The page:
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Wednesday, August 27 2014 @ 01:10 PM EDT

Torrijos Says The Government Has Infiltrated The Opposition

PoliticsThe former President Martin Torrijos said we must recognize that all political parties in Panama are having a crisis, being caused by government interests. He said the government has been in charge of the opposition forces, so he is not surprised that the proposed electoral reforms seek to benefit the deputies who defected to the CD from other political parties.

During an interview on the channel 2 TVN morning news, Torrijos said it has been an aspiration of civil society to allow for independent candidates to run for the position of President of the Republic, but it should not be allowed as a strategy to weaken and divide the opposition, to allow the (CD) government candidate to win the election. According to the president, in a contest where there are five candidates, it's possible that one candidate can win with just 20% of the vote.

The PRD's Situation - Torrijos said the Democratic Revolutionary Party (PRD) is not having a problem of unity, but rather a problem of identity. He said those who want to aspire to elected office should not hold a position within the group, so that what happened during his administration does not happen again. "This is not a question of 'it's my turn.' When the party just thinks of itself and not in the society we lose the objective. We cannot win alone, we need the rest of society that believes in the project," he said.

CEMIS Case - Torrijos said the CEMIS case is political because they are using justice as a political instrument in reopening the case. He said his rights have been violated because he was called to trial without him having made a statement in the case. Torrijos said the creation of the CEMIS occurred during the government of Mireya Moscoso.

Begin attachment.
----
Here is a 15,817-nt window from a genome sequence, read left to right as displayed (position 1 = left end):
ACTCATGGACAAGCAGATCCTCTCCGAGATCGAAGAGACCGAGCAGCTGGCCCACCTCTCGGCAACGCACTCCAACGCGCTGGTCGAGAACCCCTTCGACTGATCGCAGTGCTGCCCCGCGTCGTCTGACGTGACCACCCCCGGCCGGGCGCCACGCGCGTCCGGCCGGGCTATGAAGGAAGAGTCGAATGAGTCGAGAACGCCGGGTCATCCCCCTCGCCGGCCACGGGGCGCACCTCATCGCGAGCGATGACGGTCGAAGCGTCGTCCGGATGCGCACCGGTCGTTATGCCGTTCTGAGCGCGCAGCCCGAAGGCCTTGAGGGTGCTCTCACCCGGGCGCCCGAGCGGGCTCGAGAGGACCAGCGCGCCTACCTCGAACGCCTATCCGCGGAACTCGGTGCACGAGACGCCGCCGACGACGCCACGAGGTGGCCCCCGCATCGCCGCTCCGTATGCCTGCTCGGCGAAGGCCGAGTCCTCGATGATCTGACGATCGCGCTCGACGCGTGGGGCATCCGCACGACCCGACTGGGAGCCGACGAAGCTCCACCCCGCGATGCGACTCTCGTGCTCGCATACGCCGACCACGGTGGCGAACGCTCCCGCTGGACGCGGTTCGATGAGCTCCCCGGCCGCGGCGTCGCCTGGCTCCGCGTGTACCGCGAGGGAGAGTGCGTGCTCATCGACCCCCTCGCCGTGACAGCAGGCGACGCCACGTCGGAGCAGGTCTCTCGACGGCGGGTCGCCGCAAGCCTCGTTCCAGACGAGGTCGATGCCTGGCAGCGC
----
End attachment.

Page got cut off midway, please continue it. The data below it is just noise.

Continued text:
Moreover, he clarified that he does not have an alliance with the Vice President, Juan Carlos Varela. "I met with Varela in the same way as I can meet with anyone else from the civil society," he said. (Panama America)

Editor's Comment: First of all, the reason for this appearance by Torrijos was to attempt to shore up the "TOCOMA" side in the internal PRD elections. Juan Carlos Navarro and his "Blue Tide" side is winning most of the smaller local internal party elections, leading up to their big convention to be held on 26 August 2012. At that election it looks like Navarro is going to be elected as the next General Secretary of the PRD, and from there he will run in a party primary to be nominated as the party's official presidential candidate. In this television appearance Torrijos is saying that the Secretary General of the party should not run for office. An amazing statement, because Navarro is repeating exactly the same path taken by Martin Torrijos - first win control of the National Executive Committee (CEN) and then become the party's candidate. Torrijos supports the other side in this internal fight, which is losing to Navarro. One of their primary arguments is that supposedly Navarro is working either with or for Ricardo Martinelli. Hence, the headline.